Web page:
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It was March 4, 1984 and a young college freshman was admitted to New York Hospital suffering from fever, chills and an unexplained flailing of her arms and legs. While she had a history of drug use and depression, hospital interns gave her a medication that was known to react with antidepressants in a potentially life-threatening way and then strapped her to a gurney in an effort to keep her from hurting herself—eight hours later she was dead.

Medical errors, a topic I discussed in a recent blog, are not uncommon—in fact, a recent Johns Hopkins study claims they account for over 250,000 deaths in the U.S. each year. While many of these are often attributed to mix-ups or miscommunications, there are other reasons as to why such mistakes happen. Currently, there is much focus on the topic of medical residents and the exhaustive schedule that they keep. Many of our finest hospitals have these fresh-out-of-med-school doctors making life-altering judgement calls while their minds are numbed by stress and dulled from lack of sleep, yet a governing body is looking to increase the number of hours they can work in any given shift. Is this really a change we should be implementing?

Prior to the aforementioned incident, there was no limit as to the number of consecutive shifts and/or total number of hours a week an intern could work at a hospital during their residency. But this time, the victim was the daughter of then-noted New York Times writer, Sidney Zion. He was able to expose the situation to millions of readers—resulting in the formation of a commission, ongoing evaluation and, in 1989, residency guidelines for the state of New York that dictated no more than 24 consecutive hours and 80 hours a week could be worked by any intern. Adopted nationwide, data showed there was room for improvement and, in the early 2000s, the Accreditation Council for Graduate Medical Education (ACGME) further restricted first-year residents by limiting them to only 16 consecutive hours.

Fast forward to today. Changes are on the horizon, as not everyone sees the value of the guidelines currently in place. The ACGME has recently proposed increasing the number of consecutive hours that can be worked by a first-year resident from 16 to 28. That’s four more hours, the equivalent of half a day’s work for most of us, than previously allowed going all the way back to the Libby Zion Law of 1989.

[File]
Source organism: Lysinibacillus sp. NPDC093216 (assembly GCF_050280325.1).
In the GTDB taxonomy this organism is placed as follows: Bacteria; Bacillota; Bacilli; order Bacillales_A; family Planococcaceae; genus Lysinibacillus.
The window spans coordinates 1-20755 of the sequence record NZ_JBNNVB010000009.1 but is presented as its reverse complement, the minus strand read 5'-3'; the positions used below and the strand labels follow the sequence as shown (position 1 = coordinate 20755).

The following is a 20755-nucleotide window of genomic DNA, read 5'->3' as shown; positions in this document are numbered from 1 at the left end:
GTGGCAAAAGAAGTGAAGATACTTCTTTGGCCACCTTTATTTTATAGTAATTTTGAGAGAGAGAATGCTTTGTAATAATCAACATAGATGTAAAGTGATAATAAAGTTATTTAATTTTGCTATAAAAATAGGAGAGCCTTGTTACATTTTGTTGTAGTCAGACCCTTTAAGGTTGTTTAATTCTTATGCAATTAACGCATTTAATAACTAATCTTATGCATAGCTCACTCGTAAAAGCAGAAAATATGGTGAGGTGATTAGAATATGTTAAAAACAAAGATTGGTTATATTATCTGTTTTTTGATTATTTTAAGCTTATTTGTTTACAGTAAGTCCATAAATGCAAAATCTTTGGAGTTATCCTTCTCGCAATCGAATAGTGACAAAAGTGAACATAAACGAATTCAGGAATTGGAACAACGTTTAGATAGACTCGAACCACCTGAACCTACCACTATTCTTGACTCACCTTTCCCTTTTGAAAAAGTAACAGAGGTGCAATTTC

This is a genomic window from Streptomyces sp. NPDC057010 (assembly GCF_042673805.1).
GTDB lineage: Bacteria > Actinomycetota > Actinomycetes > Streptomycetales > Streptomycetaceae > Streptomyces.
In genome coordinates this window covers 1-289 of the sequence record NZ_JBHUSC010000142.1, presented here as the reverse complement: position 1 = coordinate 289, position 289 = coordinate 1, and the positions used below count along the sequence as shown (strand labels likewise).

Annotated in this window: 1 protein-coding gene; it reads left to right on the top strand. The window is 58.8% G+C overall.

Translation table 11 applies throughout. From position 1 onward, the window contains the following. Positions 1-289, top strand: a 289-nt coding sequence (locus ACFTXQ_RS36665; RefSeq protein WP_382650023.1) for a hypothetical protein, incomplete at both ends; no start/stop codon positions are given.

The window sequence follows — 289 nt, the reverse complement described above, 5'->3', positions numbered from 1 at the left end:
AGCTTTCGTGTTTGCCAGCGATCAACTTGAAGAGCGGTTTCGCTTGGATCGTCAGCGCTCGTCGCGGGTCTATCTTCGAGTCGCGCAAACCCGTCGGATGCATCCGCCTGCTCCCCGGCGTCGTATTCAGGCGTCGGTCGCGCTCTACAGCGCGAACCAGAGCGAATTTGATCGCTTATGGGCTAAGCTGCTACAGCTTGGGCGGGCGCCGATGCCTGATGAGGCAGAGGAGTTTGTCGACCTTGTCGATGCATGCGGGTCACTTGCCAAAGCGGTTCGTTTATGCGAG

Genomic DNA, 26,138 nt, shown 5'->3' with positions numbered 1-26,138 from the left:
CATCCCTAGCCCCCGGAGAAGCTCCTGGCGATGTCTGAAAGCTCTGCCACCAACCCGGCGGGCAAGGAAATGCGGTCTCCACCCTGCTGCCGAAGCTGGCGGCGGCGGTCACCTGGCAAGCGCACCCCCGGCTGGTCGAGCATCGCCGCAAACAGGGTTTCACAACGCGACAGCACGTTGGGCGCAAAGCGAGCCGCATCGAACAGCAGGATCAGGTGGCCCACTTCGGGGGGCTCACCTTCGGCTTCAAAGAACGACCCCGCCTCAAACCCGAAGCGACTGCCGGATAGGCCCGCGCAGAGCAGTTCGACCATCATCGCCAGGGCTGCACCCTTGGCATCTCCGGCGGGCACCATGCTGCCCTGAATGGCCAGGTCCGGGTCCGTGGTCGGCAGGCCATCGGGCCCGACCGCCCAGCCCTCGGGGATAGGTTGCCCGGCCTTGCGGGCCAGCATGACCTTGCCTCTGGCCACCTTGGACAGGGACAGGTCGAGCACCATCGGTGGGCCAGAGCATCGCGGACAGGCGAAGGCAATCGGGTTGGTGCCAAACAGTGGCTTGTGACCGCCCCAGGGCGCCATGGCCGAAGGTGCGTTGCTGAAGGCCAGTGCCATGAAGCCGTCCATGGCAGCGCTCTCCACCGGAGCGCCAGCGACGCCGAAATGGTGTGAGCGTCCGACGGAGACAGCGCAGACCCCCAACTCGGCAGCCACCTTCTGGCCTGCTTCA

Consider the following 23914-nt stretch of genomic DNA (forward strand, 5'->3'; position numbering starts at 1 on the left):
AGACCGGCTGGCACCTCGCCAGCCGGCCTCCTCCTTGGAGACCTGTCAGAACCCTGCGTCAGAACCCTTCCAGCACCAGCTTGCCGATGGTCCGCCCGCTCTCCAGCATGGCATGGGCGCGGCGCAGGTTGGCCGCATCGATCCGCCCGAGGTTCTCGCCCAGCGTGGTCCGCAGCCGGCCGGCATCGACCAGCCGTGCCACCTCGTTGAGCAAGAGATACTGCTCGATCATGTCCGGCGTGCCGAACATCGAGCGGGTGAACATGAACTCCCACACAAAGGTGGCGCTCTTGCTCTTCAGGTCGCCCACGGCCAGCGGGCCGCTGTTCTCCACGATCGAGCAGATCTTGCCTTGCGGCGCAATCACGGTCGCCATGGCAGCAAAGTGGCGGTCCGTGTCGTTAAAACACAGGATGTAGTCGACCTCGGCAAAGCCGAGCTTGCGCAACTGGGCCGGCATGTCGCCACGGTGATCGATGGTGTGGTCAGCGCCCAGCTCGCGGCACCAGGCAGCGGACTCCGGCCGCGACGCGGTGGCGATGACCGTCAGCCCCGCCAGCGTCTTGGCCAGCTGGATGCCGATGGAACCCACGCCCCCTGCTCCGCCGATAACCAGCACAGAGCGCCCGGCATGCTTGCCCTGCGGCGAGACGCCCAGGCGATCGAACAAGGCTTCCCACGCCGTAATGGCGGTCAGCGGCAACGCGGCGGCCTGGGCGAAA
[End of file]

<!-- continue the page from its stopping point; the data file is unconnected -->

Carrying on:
In defense of this new position, the ACGME points out that residents will still be restricted to a cap of 80 hours per week. So they are not working more hours overall, just experiencing longer, more concentrated shifts—something experts say will better mimic the work schedule of future healthcare providers. The ACGME also believes that the longer shift duration means residents can avoid having to hand off patients to other interns in the middle of certain treatments, a critical point in time that previously could have led to mix ups and mistakes.

Opponents say that such arrangements will only make a bad situation worse, lessening the quality of care and opening the door to even more medical errors. At the crux of their argument is the condition of fatigue from sleep deprivation. A director of Public Citizen’s Health Research Group, Dr. Michael Carome, states that “Study after study shows that sleep-deprived resident physicians are a danger to themselves, their patients and the public.” One study in particular, led by Kevin Volpp, MD, PhD, and professor of medicine at the University of Pennsylvania, was recently published in the Journal of the American Medical Association (JAMA) and showed through video footage how mental alertness degraded with lack of dedicated sleep. As a possible solution, Volpp’s team tested the idea of “power naps” for residents in order to maintain a higher level of mental acuity. While the results were promising, one must question if this is what we as potential patients are comfortable with—is this going to result in better doctors ready to handle the stresses of their profession, or is it simply going to burn out residents before their time and compromise hospital care in the process?

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